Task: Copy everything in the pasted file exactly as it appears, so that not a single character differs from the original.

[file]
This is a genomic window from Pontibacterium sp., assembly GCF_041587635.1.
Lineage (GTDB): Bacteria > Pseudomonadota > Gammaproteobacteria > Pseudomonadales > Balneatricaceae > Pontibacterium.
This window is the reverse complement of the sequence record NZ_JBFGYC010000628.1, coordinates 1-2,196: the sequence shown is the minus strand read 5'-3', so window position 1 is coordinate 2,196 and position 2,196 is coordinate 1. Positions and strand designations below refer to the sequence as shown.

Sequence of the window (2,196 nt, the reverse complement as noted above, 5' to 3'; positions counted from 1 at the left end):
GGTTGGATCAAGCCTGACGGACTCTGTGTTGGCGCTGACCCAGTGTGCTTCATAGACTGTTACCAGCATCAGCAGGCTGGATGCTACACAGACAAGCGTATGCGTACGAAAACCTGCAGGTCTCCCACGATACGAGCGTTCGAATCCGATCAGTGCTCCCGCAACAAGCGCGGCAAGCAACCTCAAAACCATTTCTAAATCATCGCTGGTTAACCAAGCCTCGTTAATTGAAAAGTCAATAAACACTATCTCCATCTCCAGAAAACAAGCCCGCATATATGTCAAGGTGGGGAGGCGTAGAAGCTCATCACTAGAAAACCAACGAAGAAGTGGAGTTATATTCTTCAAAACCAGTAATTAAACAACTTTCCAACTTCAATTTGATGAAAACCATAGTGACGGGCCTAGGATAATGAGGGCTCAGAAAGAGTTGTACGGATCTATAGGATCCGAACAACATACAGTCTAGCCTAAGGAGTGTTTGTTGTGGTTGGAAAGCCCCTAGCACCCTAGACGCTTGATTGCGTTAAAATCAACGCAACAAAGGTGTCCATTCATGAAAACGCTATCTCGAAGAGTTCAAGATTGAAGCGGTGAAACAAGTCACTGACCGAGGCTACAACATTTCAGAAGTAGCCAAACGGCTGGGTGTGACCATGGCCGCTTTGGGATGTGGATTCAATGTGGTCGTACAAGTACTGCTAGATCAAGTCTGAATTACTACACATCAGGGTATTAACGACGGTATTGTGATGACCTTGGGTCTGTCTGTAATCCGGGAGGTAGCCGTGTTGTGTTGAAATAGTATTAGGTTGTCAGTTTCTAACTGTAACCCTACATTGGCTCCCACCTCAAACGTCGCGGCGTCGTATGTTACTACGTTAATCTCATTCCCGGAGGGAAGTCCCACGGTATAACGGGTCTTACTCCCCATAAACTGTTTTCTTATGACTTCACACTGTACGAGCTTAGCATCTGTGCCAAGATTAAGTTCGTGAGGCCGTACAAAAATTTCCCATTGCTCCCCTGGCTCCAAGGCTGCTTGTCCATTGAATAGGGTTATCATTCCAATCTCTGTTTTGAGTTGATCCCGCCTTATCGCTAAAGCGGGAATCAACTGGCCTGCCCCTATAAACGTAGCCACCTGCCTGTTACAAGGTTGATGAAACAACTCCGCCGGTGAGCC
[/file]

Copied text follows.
This is a genomic window from Pontibacterium sp., assembly GCF_041587635.1.
Lineage (GTDB): Bacteria > Pseudomonadota > Gammaproteobacteria > Pseudomonadales > Balneatricaceae > Pontibacterium.
This window is the reverse complement of the sequence record NZ_JBFGYC010000628.1, coordinates 1-2,196: the sequence shown is the minus strand read 5'-3', so window position 1 is coordinate 2,196 and position 2,196 is coordinate 1. Positions and strand designations below refer to the sequence as shown.

Sequence of the window (2,196 nt, the reverse complement as noted above, 5' to 3'; positions counted from 1 at the left end):
GGTTGGATCAAGCCTGACGGACTCTGTGTTGGCGCTGACCCAGTGTGCTTCATAGACTGTTACCAGCATCAGCAGGCTGGATGCTACACAGACAAGCGTATGCGTACGAAAACCTGCAGGTCTCCCACGATACGAGCGTTCGAATCCGATCAGTGCTCCCGCAACAAGCGCGGCAAGCAACCTCAAAACCATTTCTAAATCATCGCTGGTTAACCAAGCCTCGTTAATTGAAAAGTCAATAAACACTATCTCCATCTCCAGAAAACAAGCCCGCATATATGTCAAGGTGGGGAGGCGTAGAAGCTCATCACTAGAAAACCAACGAAGAAGTGGAGTTATATTCTTCAAAACCAGTAATTAAACAACTTTCCAACTTCAATTTGATGAAAACCATAGTGACGGGCCTAGGATAATGAGGGCTCAGAAAGAGTTGTACGGATCTATAGGATCCGAACAACATACAGTCTAGCCTAAGGAGTGTTTGTTGTGGTTGGAAAGCCCCTAGCACCCTAGACGCTTGATTGCGTTAAAATCAACGCAACAAAGGTGTCCATTCATGAAAACGCTATCTCGAAGAGTTCAAGATTGAAGCGGTGAAACAAGTCACTGACCGAGGCTACAACATTTCAGAAGTAGCCAAACGGCTGGGTGTGACCATGGCCGCTTTGGGATGTGGATTCAATGTGGTCGTACAAGTACTGCTAGATCAAGTCTGAATTACTACACATCAGGGTATTAACGACGGTATTGTGATGACCTTGGGTCTGTCTGTAATCCGGGAGGTAGCCGTGTTGTGTTGAAATAGTATTAGGTTGTCAGTTTCTAACTGTAACCCTACATTGGCTCCCACCTCAAACGTCGCGGCGTCGTATGTTACTACGTTAATCTCATTCCCGGAGGGAAGTCCCACGGTATAACGGGTCTTACTCCCCATAAACTGTTTTCTTATGACTTCACACTGTACGAGCTTAGCATCTGTGCCAAGATTAAGTTCGTGAGGCCGTACAAAAATTTCCCATTGCTCCCCTGGCTCCAAGGCTGCTTGTCCATTGAATAGGGTTATCATTCCAATCTCTGTTTTGAGTTGATCCCGCCTTATCGCTAAAGCGGGAATCAACTGGCCTGCCCCTATAAACGTAGCCACCTGCCTGTTACAAGGTTGATGAAACAACTCCGCCGGTGAGCC